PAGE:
Las Vegas Sun

November 20, 2017

Currently: 63° — Complete forecast

Former governors discuss issues

Nevada's last five governors discussed Yucca Mountain, the Sept. 11 terrorist attacks and the last 30 years of state politics as part of a forum at UNLV Monday night.

Gov. Kenny Guinn was joined by former Govs. Bob Miller, Richard Bryan, Bob List and Mike O'Callaghan at the event planned by Sheriff Jerry Keller and the university's Department of Public Administration.

Keller is working toward his master's degree in public administration, and after talking to his instructor and his classmates, he made some calls asking the governors to attend.

About 50 people attended the forum at the Marjorie Barrick Museum of Natural History, and the governors got some laughs recounting the work that each had left the other. List recounted something that O'Callaghan left him when he took office in 1979.

"Mike kept a clean desk, but in the bottom drawer he left me a little aerosol spray can, and it had a little sticker on it that said 'BS repellent,' " List said. "The sticker said I'd need it and I did."

The discussion then turned to the changes in government and policy that the terrorist attacks have wrought.

"Sept. 11 did change the way we operate, because the No. 1 priority immediately became the security of America and the people of Nevada," Guinn said. "It means that we have to be more vigilant, and have a heightened awareness."

Guinn estimated that as much as 60 percent of his time has been spent on security and terrorist-related issues.

O'Callaghan, who is the executive editor of the Las Vegas Sun, said that dealing with crises has always been part of being a governor.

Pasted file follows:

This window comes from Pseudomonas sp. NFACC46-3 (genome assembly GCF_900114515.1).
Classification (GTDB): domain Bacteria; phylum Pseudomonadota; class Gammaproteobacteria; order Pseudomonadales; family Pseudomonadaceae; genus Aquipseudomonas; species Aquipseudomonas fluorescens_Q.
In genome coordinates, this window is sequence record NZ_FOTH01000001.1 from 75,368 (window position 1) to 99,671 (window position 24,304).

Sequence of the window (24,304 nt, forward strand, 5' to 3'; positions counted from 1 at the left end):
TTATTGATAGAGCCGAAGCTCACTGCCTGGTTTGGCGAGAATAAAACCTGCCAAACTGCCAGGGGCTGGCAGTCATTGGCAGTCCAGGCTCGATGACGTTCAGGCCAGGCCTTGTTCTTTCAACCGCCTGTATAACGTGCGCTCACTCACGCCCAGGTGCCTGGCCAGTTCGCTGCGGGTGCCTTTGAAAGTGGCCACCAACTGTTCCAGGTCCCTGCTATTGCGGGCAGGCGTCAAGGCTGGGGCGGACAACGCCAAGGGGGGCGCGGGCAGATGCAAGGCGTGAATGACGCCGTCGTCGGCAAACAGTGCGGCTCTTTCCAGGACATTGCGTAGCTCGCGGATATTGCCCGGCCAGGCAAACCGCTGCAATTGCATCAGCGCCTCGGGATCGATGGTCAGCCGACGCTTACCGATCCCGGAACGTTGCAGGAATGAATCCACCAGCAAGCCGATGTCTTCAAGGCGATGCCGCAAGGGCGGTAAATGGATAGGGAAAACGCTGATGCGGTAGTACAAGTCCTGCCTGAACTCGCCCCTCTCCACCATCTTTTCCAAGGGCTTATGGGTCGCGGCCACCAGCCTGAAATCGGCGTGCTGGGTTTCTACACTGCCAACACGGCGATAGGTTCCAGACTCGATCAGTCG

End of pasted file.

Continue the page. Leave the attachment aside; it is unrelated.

"Crises come and go, but you still have to deal with education, the environment and the other issues that the state is faced with," O'Callaghan said.

The only real disagreement of the night came when an audience member asked each governor for their opinion on the storage of nuclear waste at Yucca Mountain. List said that it is likely that the repository will come to Nevada, and that the state may in the future have to look at what it can gain in exchange for the site.

"In my judgment the likelihood has grown to be very, very high that in the next several months we'll see Nevada designated as the site," List said. "I think the day is coming that Nevada will have to step up. I respect having to fight the good fight, but there will come a day when Nevada will be in a position to ask for many things."

The other four governors disagreed, with Bryan and Miller saying that proponents of the Yucca Mountain repository have been feeding Nevadans the line that it's inevitable since 1983.

"Hundreds of millions of dollars have been spent here to change public opinion, but it hasn't changed," Miller said. "Until we have played all our cards, I don't think we should agree to what amounts to a death penalty."